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On today’s episode of Unconventional Genius, I talk with Mark Gainey, Chairman and Co-Founder of Strava about how he helped build a successful social network for athletes. What began in 2008 as a website for cycling enthusiasts has become a community of tens of millions of runners, cyclists, and triathletes around the world. Mark shares the mission of Strava and the challenges that come with leading a global social community in a niche athletic market.
Men’s Journal says that Strava is “the only fitness app that matters.” That kind of recognition didn’t come overnight. Now eight years old, Strava is adding one million new users from around the world each month. Mark shares how his athletic background and desire to motivate others through social connection led to the inception of Strava.
The secret to Strava’s success
During our conversation, Mark Gainey explains how he and Michael Horvath created Strava with the goal of trying to recapture the competition and camaraderie they experienced through college athletics. Mark says what makes Strava special is the ability to connect with other users.
The community aspect of being able to compare performance against your peers and even engage in good-natured trash-talking is what users really enjoy. Mark also says that they never set out to develop an app that helped people get fitter or faster or stronger, but rather their goal in creating this social network for athletes was to “keep it fun.”
The international appeal of a social network for athletes
One of the unexpected accomplishments of Strava is its international appeal. Mark Gainey attributes this broad reach to the fact that they focus on universal sports. I talk with Mark about how that reality affects the way he leads the company and how it impacts user experience.
Mark says that “the noise of opportunity” within a global social network for athletes presents a layer of complexity. He shares how they adjusted to fully capitalize on their global reach, not only getting the technology and language right, but also understanding how cultural differences change the dynamic of particular sports.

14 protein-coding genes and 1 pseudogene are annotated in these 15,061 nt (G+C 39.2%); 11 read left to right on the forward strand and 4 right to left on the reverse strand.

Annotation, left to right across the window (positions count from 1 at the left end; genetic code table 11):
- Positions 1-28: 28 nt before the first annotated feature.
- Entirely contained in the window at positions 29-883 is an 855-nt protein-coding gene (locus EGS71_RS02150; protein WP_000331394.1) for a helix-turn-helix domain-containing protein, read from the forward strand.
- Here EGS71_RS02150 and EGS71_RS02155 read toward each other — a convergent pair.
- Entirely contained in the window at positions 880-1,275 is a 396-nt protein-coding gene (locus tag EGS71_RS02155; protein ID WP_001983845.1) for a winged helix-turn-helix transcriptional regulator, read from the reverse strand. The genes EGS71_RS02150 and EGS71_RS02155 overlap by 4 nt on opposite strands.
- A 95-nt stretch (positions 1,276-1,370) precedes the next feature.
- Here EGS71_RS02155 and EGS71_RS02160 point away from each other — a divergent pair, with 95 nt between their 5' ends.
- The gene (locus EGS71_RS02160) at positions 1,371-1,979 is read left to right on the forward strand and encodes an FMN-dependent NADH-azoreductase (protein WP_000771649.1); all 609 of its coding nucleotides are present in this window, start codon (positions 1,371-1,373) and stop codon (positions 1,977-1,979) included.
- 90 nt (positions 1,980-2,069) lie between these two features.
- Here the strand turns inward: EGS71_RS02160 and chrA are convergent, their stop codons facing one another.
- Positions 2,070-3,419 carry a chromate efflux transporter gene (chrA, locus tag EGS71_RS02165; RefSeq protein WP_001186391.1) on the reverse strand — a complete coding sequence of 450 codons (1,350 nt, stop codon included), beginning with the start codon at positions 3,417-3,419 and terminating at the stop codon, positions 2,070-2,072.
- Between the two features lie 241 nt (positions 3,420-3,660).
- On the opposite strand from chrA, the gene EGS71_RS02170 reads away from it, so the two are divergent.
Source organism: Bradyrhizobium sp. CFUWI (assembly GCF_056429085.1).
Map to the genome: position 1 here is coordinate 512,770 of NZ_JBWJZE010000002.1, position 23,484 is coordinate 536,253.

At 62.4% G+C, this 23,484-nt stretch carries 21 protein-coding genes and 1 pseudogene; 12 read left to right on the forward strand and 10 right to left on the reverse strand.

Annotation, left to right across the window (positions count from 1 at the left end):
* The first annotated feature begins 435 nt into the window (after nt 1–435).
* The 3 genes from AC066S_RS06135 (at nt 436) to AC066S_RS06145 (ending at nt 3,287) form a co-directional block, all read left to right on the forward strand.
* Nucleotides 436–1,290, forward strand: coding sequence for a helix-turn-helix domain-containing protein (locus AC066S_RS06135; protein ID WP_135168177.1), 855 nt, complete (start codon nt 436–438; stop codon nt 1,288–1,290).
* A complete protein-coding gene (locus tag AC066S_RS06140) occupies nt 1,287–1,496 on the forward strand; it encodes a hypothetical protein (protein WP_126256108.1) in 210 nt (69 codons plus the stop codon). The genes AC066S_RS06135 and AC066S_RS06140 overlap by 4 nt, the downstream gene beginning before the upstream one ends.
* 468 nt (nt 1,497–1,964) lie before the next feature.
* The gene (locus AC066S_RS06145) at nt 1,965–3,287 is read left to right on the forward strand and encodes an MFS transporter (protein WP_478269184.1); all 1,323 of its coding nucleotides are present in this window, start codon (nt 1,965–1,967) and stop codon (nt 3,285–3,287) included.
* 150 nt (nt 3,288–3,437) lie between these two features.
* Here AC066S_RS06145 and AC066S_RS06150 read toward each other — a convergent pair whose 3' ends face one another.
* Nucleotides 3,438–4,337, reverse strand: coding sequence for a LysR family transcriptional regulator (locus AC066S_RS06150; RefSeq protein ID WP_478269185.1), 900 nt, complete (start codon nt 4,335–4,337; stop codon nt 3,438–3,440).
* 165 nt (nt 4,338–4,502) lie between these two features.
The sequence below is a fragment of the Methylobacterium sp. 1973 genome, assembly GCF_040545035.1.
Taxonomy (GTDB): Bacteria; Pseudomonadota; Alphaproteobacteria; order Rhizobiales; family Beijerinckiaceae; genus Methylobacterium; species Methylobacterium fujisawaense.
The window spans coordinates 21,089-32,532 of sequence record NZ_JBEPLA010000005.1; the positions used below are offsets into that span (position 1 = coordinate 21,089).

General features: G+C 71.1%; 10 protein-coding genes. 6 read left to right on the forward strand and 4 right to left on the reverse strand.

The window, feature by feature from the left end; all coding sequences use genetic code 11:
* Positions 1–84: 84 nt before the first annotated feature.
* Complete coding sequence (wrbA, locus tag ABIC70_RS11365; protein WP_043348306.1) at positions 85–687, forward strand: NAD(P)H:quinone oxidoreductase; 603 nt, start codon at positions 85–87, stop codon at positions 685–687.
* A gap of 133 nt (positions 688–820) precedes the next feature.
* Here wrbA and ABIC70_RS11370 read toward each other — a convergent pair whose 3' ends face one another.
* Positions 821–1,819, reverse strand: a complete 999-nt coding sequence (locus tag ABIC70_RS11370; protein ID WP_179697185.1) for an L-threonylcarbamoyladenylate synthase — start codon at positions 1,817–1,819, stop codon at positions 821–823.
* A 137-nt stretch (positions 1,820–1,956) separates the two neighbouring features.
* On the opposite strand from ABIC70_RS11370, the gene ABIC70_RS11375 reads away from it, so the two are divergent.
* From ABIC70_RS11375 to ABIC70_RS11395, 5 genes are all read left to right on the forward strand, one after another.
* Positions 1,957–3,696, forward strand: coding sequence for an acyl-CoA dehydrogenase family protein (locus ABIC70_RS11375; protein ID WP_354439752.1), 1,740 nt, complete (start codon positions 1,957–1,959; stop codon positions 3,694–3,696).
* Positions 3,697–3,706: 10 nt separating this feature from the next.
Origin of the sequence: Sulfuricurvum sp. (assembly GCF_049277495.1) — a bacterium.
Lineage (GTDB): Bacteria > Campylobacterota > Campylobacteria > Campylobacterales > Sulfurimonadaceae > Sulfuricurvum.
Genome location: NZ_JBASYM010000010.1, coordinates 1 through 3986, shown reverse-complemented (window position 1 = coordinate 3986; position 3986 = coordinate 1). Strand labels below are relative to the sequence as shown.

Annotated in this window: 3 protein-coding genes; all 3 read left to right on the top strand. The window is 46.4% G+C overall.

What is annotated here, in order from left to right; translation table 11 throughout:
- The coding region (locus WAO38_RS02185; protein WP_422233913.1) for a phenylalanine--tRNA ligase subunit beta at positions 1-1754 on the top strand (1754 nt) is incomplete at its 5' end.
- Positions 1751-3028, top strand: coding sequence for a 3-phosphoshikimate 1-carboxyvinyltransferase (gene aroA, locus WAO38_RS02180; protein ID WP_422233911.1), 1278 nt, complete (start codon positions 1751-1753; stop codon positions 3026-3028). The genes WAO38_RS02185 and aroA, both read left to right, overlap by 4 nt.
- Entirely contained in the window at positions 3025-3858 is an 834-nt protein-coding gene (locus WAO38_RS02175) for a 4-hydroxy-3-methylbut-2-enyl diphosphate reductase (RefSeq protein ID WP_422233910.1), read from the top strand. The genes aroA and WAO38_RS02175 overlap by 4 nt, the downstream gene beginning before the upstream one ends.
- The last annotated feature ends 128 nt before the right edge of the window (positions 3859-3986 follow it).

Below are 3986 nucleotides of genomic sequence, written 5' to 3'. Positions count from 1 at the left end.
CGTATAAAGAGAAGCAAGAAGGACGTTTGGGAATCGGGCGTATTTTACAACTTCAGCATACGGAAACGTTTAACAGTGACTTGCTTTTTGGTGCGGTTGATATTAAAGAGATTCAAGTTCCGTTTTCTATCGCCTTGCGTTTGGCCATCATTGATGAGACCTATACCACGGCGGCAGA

Keys to the growth of Strava
Strava started out small. Mark Gainey explains that they originally only targeted cyclists in their go-to-market strategy. This allowed them to understand the potential opportunity and then build a full-scale social network for athletes based on what they learned. Mark says, “We always said It is better to be great than to be big. Big will come with time, let’s focus on just being great.”
Starting small allowed the Strava team to focus on the quality of the experience. It also helped them stay true to the mission of motivating people to be active and athletic. Mark shares more about the keys to growth and his aversion to what he calls “vanity metrics” during this conversation.
Strava’s commitment to serving users
Because users log their workout experiences, Strava has access to an incredible amount of data. This data helps Mark Gainey and his team maximize the experience of those utilizing his social network for athletes. It also helps them develop new features on the platform for the diverse group of people that use Strava.
Mark says that because of the data, they know who they serve. Their commitment is to keep current users engaged and motivated to meet their goals, whether it’s training for the Olympics or running their first 5K. Listen to my entire conversation with Mark Gainey on this episode of Unconventional Genius.
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Topics Featured In This Episode
- [2:42] Introduction of Mark Gainey, Chairman and Co-Founder of Strava a social network for athletes
- [3:11] What is Strava?
- [4:05] The genesis of Strava and how the company started out right
- [7:42} How the Strava team stays committed to their mission
- [9:21] The impact of the international audience on the user experience
- [11:25] Mark Gainey shares keys to the growth Strava continues to see
- [14:33] Insights about runners and cyclists from the data collected through the app
- [17:40] The diversity of athletes who are using Strava
- [20:14} How future innovation might create new opportunities for Strava
- [23:58] Mark Gainey on what he’s learned from building a social network for athletes
Resources & People Mentioned
Connect with Mike Gainey
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